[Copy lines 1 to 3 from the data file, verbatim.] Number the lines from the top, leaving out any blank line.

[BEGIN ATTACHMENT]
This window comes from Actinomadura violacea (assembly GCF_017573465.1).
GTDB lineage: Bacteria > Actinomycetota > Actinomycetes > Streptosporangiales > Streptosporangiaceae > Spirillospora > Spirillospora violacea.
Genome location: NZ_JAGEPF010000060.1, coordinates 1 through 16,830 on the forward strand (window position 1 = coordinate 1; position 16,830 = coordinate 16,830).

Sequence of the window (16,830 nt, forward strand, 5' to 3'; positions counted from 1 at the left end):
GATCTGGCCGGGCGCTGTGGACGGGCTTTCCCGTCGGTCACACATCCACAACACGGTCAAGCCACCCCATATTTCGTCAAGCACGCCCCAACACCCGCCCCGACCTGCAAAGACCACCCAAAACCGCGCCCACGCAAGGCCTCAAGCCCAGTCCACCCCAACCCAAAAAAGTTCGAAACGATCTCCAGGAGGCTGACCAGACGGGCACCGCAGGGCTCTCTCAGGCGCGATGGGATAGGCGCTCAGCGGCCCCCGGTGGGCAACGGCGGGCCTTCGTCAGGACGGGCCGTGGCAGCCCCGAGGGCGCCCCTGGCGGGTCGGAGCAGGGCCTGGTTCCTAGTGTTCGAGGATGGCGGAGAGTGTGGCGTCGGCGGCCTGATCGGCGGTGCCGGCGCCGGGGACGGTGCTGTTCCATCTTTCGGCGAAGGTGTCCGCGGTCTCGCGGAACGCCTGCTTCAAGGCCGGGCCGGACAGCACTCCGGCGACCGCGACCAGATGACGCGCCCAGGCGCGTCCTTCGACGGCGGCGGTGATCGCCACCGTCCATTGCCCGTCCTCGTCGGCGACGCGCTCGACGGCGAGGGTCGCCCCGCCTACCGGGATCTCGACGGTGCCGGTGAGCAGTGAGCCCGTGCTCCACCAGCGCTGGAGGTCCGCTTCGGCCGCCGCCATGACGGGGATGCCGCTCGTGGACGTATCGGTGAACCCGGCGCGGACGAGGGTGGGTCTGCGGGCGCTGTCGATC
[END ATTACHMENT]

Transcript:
This window comes from Actinomadura violacea (assembly GCF_017573465.1).
GTDB lineage: Bacteria > Actinomycetota > Actinomycetes > Streptosporangiales > Streptosporangiaceae > Spirillospora > Spirillospora violacea.
Genome location: NZ_JAGEPF010000060.1, coordinates 1 through 16,830 on the forward strand (window position 1 = coordinate 1; position 16,830 = coordinate 16,830).